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Describe five ways government influences business
- Purchases business’ products and services
- Prescribes the rules of the game for business
- Is a financier
- Is an architect of economic growth
- Is a major promoter and subsidizer of business
What is industrial policy?
Any selective government measure that prevents or promotes changes in the structure of an economy.
Discuss pros and cons of industrial policy as outlined in lecture and text
- Arguments For:
- Decline of U.S. competitiveness
- Use by other world governments
- Ad hoc industrial policy
- Arguments Against:
- Reduces market efficiency
- Promotes political decisions
- Foreign success variable
- Various interventions create an industrial policy by default
Why do we regulate?
Regulation has arisen because some kind of market failure has occurred and government, intending to represent the public interest, has chosen to take corrective action.
List and briefly describe three reasons for regulating.
- Achieving Social Goals: The government not only employees regulations to address market failures and
- negative externalities but also seeks to use regulations to help achieve certain social goals which seem to be in the publics interest.
- Control Negative Externalities:
- Negative Externalities results when the manufacture or use of a product gives rise to unplanned or unintended side effects on others. Examples are air pollution, water pollution and improper waste of disposal of toxic waste.
- Controlling Natural Monopolies: A natural monopoly occurs in a market where the economies of scale are so great that the largest firm has the lowest costs and thus is able to drive out its competitors.
How can corporations participate in the political sphere?
By not participating in political sphere businesses are in trouble.
List all four means of participating and give an example of each.
- Political Strategy: To secure position of advantage regarding a given regulation or piece of legislation.
- PAC: Instruments through which business uses financial resources to influence government.
- Lobbying: The process of influencing public officials to promote or secure passage or defeat of legislation.
- Coalition Building: Business and other groups joining forces to achieve common goals.
What are the purposes of lobbying?
- Gain legislative support or industrial approval for some objective.
- Obtain reinforcement of establishment of established policy or the defeat of proved policy shifts.
- Targets the election or defeat of national, state, and local legislators.
What do lobbyists do for their clients?
- Protect firms against surprise legislation
- Organize grassroots efforts
- Help members of the congress get reelected
- Establish communication channels with regulatory bodies
- Provide issue papers on anticipated effects of legislative activity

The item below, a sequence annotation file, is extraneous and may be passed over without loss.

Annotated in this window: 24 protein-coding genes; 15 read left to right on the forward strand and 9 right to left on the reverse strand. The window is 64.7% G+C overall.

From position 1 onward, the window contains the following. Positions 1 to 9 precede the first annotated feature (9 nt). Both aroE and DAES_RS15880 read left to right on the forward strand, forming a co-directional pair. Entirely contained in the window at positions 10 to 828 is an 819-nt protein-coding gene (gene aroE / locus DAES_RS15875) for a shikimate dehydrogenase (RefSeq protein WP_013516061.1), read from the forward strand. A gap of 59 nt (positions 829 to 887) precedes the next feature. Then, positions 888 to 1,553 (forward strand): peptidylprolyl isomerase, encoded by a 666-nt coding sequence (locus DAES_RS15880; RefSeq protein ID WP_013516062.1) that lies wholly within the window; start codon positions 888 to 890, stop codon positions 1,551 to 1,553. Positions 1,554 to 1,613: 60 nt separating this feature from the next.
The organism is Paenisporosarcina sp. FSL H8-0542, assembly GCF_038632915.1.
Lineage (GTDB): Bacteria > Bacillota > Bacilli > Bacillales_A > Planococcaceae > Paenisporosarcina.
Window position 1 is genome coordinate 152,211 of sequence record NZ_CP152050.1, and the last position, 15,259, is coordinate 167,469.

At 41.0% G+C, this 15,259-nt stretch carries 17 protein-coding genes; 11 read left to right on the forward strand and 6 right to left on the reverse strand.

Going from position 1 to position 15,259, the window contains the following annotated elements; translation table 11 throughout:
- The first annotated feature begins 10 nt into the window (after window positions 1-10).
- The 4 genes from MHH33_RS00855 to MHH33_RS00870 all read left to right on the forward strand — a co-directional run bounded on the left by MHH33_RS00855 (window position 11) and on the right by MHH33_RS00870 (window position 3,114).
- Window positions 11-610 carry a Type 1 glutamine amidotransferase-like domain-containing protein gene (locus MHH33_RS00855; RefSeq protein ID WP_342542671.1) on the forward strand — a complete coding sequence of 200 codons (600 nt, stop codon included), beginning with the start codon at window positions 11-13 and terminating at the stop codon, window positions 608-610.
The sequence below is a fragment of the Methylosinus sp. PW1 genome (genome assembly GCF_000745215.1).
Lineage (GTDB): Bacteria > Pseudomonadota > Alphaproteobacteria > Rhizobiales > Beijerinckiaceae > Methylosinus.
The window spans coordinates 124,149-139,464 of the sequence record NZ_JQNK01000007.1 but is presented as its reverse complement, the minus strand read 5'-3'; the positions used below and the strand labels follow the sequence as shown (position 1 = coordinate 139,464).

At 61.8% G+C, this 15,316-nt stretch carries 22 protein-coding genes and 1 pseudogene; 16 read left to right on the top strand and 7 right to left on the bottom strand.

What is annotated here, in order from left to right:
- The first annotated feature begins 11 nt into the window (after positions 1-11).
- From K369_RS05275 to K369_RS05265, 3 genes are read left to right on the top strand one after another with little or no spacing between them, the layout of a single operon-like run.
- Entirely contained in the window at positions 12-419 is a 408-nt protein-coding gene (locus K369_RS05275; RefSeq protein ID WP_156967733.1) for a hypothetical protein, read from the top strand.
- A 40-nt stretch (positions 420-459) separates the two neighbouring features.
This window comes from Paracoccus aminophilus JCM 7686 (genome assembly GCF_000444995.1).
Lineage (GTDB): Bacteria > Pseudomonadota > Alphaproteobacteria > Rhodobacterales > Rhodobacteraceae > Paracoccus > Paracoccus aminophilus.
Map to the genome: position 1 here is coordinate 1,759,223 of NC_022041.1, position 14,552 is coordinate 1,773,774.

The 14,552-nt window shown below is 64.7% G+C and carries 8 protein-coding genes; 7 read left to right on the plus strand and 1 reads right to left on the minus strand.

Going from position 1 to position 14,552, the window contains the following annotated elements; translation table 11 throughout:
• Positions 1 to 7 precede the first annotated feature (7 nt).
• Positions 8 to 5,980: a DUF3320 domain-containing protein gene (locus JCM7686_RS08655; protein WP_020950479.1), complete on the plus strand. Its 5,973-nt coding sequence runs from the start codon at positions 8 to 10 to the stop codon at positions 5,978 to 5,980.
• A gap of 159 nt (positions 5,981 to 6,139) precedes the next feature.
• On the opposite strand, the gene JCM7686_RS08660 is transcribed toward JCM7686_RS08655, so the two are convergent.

- Draft legislation, slick ad campaigns, direct-mail campaigns
- Communicate sentiments of client on key issues
- Influence outcome of legislation
- Assist companies in coalition building around issues
What’s a PAC?
Are groups of like-minded businesses using financial resources to influence government. The principal instruments through which business uses financial resources to influence government.
Give an argument for and against the use of PACs.
- Argument for PACs:
- PACs are a reasonable means for business to
- organize their contributions to candidates for office.
- Argument against PACs:
- PACs expect something in return other than good
- government and this can lead to differing treatment for those who give and those who cannot, such as the poor.
A contribution made to political parties instead of political candidates.
Is transparent and highly regulated.
List and describe five of the eight critical dimensions of product quality. Give an example for each.
- Reliability: Reflects the probability of a product malfunctioning or failing.
- Durability: Is a measure of the products life.
- Aesthetics: Is a subjective factor that refers to how the product looks, feels, tastes, etc.
- Features: Are the “bells and whistles” or products that supplement their basic functioning.
- Serviceability: Refers to the speed, courtesy, competence, and ease of repair.
- Perceived Quality: Is a subjective inference that the consumer makes on the basis of a variety of tangible and intangible product characteristics.
Contrast between the three ethical dimensions of quality: contractual theory, due care theory and the social costs view
- Contractual theory: Firms must comply with terms of the sale, inform customer, avoid misrepresentation and coercion
- Due care theory: Customer is vulnerable and lacks info that the firm has, therefore, customers depend upon ethical behavior of firm. Firm must “think for customer” to some extent regarding use of its products.
- Social costs view: A firm is always responsible for harm caused by its product. Firms benefit from profits and must therefore be prepared beyond contracts and due care to accept responsibility.
What is meant by Caveat Emptor and Caveat Vendor?
- Caveat Emptor: 1800’s “Let the buyer beware”
- Caveat Vendor: 1900’s “Let the seller take care”
List six of the ten top principles of safety
- Build safety into product design
- Fully investigate product safety incidents
- Learn from mistakes – yours and others
- Educate consumers about product safety
- If a defect occurs, promptly offer a comprehensive recall plan
- Report product safety defects promptly
Doctrine of Strict liability:
A doctrine holding that anyone involved in the design, manufacture, or sale of a product is liable for harm caused to the user if the product as sold was unreasonably dangerous because of its defective condition.
Is more demanding that strict liability.
Market share liability:
Evolved from delayed manifestation cases where delayed reactions to products appear years after exposure.
Describe the role and activities of the Consumer Product Safety Commission
- Develops voluntary safety standards with industry
- Issues and enforces mandatory standards
- Bans consumer products if no feasible standard would protect the public
- Obtains the recall of products or arranges repair
- Conducts research on potential product hazards
- Informs and educates consumers through media, government and private organizations, and by responding to consumer inquiries
Describe TQM in terms of its principles, practices and techniques.
All business functions are blended into an integrated philosophy built around quality, teamwork, productivity, and customer understanding and satisfaction. The customer is the final judge of quality.
Broadly, anything that is external or internal to an entity. For humans, it can include external living, working, and playing spaces and natural resources, as well as internal physical, mental and emotional states.